February, March and April are often rife with unpredictable weather – one day may be sunny and warm while the next is gusty and cold. If you regularly exercise outdoors, you’re probably used to outfitting yourself with base, mid and outer layers to help keep you warm and dry; but, it’s not just outdoor exercisers who should layer up.
Gyms typically keep their temperatures between 68 and 72 degrees. While this may feel warm compared to brisk outdoor weather, it can still take as much as 15 minutes to get sufficiently warmed up for exercise. Fail to warm up sufficiently? You could place yourself at risk for injury.
You don’t have to let that happen, though! By layering up for indoor exercise, you can help your muscles get warmer faster, which will allow you to get to the “meat” of your workout sooner. But, rather than throw on unseemly t-shirts and your old college sweatshirts to stay warm, use these tips to choose flattering layers that will make you look hot, even when you’re still cold.
Choosing appropriate pants
In most cases you only need to add layers to your upper body when exercising indoors, but you still need to make sure you choose pants that will keep your quads and hamstrings warm. Opt for capri- or ankle-length tights made of wicking material. Compression pants are a good bet because they’re made of thicker fabrics that hold your muscles tightly to encourage warmth. If it’s very cold out, throw a pair of sweatpants over the top of your tights to take you from the car to the locker room. You should feel warm enough once you’re inside to remove the sweatpants.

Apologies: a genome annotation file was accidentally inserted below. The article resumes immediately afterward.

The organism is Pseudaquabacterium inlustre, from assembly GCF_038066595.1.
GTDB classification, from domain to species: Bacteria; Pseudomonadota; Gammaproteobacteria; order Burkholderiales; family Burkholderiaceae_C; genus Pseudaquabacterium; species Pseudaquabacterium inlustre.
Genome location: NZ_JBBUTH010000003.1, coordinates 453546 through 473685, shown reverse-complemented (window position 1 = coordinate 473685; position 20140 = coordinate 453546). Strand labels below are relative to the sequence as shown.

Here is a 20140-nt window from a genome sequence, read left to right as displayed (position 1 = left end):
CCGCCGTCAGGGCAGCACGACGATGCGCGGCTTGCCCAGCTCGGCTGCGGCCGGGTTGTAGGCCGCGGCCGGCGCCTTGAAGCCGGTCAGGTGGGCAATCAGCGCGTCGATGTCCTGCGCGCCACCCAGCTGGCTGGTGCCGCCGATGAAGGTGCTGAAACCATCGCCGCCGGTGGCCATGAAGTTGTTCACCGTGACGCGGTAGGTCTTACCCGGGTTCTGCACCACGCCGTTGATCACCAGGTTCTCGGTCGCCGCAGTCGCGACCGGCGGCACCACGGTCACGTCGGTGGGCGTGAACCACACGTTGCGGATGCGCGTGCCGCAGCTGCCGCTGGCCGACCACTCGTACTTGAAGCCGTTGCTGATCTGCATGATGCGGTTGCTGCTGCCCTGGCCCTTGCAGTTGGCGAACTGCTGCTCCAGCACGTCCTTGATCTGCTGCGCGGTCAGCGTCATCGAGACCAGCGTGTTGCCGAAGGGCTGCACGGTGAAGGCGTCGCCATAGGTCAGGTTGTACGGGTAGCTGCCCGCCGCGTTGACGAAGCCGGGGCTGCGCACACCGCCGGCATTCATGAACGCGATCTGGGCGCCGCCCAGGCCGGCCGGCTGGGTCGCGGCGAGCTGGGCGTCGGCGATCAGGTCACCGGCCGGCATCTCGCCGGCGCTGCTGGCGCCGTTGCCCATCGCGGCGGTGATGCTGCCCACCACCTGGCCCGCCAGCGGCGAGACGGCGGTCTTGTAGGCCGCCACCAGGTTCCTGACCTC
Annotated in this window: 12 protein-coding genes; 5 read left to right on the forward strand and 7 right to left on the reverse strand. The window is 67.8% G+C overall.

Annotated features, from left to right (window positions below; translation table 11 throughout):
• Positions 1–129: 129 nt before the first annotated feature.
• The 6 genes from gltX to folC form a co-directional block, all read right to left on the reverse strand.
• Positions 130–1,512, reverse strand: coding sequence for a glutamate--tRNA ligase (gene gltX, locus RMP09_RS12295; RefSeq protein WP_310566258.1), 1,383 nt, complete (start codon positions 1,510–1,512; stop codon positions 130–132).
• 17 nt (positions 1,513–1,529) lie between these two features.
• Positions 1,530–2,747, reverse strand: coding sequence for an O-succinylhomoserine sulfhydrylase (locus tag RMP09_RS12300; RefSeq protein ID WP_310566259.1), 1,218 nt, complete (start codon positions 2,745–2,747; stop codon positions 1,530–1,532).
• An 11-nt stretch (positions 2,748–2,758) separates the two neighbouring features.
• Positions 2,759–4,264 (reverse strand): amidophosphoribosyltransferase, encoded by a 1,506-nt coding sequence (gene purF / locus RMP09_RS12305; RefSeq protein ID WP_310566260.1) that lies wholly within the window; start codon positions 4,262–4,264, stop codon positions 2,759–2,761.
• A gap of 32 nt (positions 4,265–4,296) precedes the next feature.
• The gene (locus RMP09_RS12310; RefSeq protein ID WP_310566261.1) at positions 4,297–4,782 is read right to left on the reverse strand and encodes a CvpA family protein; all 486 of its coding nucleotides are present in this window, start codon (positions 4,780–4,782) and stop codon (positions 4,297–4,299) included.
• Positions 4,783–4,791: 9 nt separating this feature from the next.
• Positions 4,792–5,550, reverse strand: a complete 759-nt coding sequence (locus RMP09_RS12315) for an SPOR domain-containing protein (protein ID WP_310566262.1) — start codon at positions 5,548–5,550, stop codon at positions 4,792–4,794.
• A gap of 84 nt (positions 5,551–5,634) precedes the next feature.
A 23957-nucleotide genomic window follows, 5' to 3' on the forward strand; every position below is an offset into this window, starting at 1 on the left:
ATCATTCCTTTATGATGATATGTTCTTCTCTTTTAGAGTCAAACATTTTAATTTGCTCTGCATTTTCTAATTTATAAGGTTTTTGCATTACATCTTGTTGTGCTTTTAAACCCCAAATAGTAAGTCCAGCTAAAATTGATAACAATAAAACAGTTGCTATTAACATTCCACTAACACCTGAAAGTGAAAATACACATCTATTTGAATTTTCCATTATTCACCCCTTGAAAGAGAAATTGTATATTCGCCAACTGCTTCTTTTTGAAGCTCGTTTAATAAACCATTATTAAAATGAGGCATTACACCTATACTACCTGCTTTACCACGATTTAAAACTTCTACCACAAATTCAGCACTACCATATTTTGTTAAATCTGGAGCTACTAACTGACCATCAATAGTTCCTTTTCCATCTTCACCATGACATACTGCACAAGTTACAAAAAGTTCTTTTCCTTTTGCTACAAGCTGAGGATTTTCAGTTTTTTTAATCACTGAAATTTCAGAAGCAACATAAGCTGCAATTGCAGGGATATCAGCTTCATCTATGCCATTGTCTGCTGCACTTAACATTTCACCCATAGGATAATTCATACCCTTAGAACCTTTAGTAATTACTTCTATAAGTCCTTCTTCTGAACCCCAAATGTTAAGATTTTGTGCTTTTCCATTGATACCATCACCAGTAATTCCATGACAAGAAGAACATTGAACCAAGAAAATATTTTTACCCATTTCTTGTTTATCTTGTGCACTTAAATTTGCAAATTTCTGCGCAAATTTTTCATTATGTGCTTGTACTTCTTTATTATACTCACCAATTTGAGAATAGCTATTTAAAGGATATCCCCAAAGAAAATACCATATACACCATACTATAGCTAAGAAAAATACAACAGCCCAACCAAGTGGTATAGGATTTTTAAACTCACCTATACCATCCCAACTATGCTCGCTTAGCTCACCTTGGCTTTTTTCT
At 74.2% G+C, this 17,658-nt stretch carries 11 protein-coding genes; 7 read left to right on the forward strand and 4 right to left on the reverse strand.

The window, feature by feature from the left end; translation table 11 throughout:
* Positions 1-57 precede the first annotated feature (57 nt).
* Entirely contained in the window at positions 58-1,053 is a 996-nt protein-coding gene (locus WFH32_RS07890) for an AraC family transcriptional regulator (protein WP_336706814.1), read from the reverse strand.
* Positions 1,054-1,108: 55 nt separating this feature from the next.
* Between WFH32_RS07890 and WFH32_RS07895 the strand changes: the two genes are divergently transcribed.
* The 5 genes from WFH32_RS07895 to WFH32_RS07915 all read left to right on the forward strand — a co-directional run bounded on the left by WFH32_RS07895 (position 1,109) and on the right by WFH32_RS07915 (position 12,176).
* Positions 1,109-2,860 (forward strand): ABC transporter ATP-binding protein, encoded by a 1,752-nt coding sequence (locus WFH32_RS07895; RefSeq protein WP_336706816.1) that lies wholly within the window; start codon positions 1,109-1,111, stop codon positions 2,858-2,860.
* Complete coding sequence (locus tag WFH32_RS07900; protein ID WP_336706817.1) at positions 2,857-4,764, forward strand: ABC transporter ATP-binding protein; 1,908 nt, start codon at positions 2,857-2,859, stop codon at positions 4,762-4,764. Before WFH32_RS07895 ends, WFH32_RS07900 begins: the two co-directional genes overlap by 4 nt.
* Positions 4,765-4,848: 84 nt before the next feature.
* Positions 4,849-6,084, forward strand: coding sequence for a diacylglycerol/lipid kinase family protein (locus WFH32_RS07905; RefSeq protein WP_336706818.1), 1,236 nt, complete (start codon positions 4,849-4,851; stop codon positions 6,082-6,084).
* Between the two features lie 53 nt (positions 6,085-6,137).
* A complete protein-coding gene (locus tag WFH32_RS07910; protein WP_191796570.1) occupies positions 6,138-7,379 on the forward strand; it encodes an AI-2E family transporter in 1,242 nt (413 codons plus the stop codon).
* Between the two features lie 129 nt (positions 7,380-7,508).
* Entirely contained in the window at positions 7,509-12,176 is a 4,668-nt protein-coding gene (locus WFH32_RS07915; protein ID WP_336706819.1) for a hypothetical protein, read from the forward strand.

Unlike outdoor base layers, the base layer you wear for indoor exercise is likely to become your primary workout top after you get warmed up. You want it to be a top you feel comfortable wearing around the gym, so avoid tees with pit-stains, armpit holes or a generally unflattering fit. Choose close-fitting tanks or tees made of a wicking material like the Ebb & Flow Tank from Lululemon. For the most flattering fit, look for tops that are long enough to hit the widest part of your hips.
Depending on the outside temperature, you may only need to add a single layer on top of your base layer. Start with a long-sleeved top that has a close-fitting shape, like the Brooks Versatile EZ LS. While wicking fabrics are always a good choice, cotton blends that are designed for warmth also work. As long as your base layer is wicking, the moisture will be carried away from your skin and you will remain comfortable. You may feel warm enough after 10 or 15 minutes to strip this layer off, but you may also find that if you’re lifting weights or doing lower-intensity cardio that you actually feel more comfortable keeping it on.
When it’s especially cold outside, you may want to add a lightweight jacket or hoodie on top of your long-sleeved mid layer. This outer layer will help your body warm up after braving the frigid outdoors. It’s not just the extra layer of fabric that encourages warmth, though. The fit of the outer layer really matters – choose a material that is breathable, lightweight and body-hugging to help hold your muscles’ heat close while enabling full range of motion. Look for full-zip options, like the Athleta Circuit Hoodie, that will be easy to remove during exercise if you start getting too hot.